The women say cast members are encouraged to create what are called "magical moments" for visitors.
Kanerva says, for instance, they can choose visitors to bring them up the exit for a repeat ride on the attraction they just exited or bring a family into a show, put them in VIP seat and get them popcorn.
"They're so happy, so grateful," she says. "It makes their day. It makes their vacation."
Brooks says such efforts are even more special when they concern clients of organizations such as the Make-A-Wish Foundation.
"Those are things I'll remember the rest of [my] life -- the impact you've had on a family," she says. Despite the circumstance that brought the family there, "you have a chance to make their day better."
The values of magic even rubbed off on Brooks on her days off.
"I'd find myself as a guest," she says. "I saw a piece of paper, reached down and threw it away."
Other times when she was off duty, Brooks says, she would see a family and offer to make a photo.
"They've saved their whole lives to go to Disney World," she says. "As an employee, I felt the pride in Walt Disney World. We wanted to create those magic moments."
NOT ALWAYS MAGICAL
Kanerva says while interns are paid for their work and receive subsidized housing, "it's a lot of work, a lot of hours. You don't realize [going in] how many hours."
She also says her job at the Tower of Terror -- where she had requested to work -- could get a little boring. When she was stationed in the attraction's library, where visitors first stopped, she had to watch the same three-minute movie around 15 times over her 45-minute shift.
Fortunately, she says, rotating jobs where at points she was loading and unloading guests "helped break up the day."
On some days, says Brooks, she would rise at 5:30 or 6 a.m. and stay past midnight.
"The hours were really long and unpredictable," she says. "You would rarely have the weekends off because weekends are their busiest times."
Kanerva says while smiles are broad and the park is pristine in front of the public, it could be a little different behind the scenes.
"[Cast members occasionally] are not quite as nice and happy when they're on their break," she says. "It was funny watching the transformation."
And, she says, there are "absolutely" times when a park visitor is not pleased with something. Once, she says, a visitor became incensed with her when she would not let him move to the front of a line even though his Fastpass -- which is supposed to do just that -- had expired.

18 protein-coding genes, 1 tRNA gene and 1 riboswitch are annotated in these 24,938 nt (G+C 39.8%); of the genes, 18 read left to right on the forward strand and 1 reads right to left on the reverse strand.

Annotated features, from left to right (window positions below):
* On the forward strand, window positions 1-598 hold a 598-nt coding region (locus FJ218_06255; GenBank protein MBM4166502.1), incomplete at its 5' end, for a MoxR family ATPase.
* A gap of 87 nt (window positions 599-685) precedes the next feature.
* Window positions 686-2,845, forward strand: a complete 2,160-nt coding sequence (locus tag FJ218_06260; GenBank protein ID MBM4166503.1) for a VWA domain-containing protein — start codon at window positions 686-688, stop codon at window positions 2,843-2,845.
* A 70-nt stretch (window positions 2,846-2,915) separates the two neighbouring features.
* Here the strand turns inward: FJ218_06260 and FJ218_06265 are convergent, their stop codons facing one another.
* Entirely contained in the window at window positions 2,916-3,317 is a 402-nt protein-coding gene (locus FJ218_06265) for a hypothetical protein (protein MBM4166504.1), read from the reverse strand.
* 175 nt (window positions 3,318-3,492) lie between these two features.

"[He] threatened to get me fired," she says.
Burns says "being a part of truly a magical place" and seeing "how a company like that" runs are the memories she treasures from her Disney summers.
"You see the looks on everybody's face," she says. "They're in a good mood. They talk to you. [It's] the stories you hear."
As part of her duties at Disney's Hollywood Studios and their then-star tours, Burns also got to rub shoulders with celebrities such as Danny DeVito, Rhea Perlman and Neil Patrick Harris.
"That was really neat," she says.
Now, Burns takes her three children to the resort once or twice a year.
"I know my way around," she says. "I point out [how things were] when we were there. Now, the most important thing is avoiding the crowds, picking the off-times."
Kanerva says it was cool "getting to see how everything works" and "knowing what the cast members go through," but she found pleasure in providing the type of experience she received in previous visits.
"People made it magical for me," she says, "and I wanted to do that for them."
Brooks says while meeting people from around the world and adding Disney World to her work resume were good experiences, she'll remember "how truly magical Disney is."
"Creating lifelong memories for families in hard times [and] for terminally ill children," she says, "those are things I'll remember for the rest of my life."
Contact staff writer Clint Cooper at firstname.lastname@example.org or 423-757-6497. Subscribe to my posts online at Facebook.com/ClintCooperCTFP.
Clint Cooper is the faith editor and a staff writer for the Times Free Press Life section. He also has been an assistant sports editor and Metro staff writer for the newspaper. Prior to the merger between the Chattanooga Free Press and Chattanooga Times in 1999, he was sports news editor for the Chattanooga Free Press, where he was in charge of the day-to-day content of the section and the section’s design. Before becoming sports ...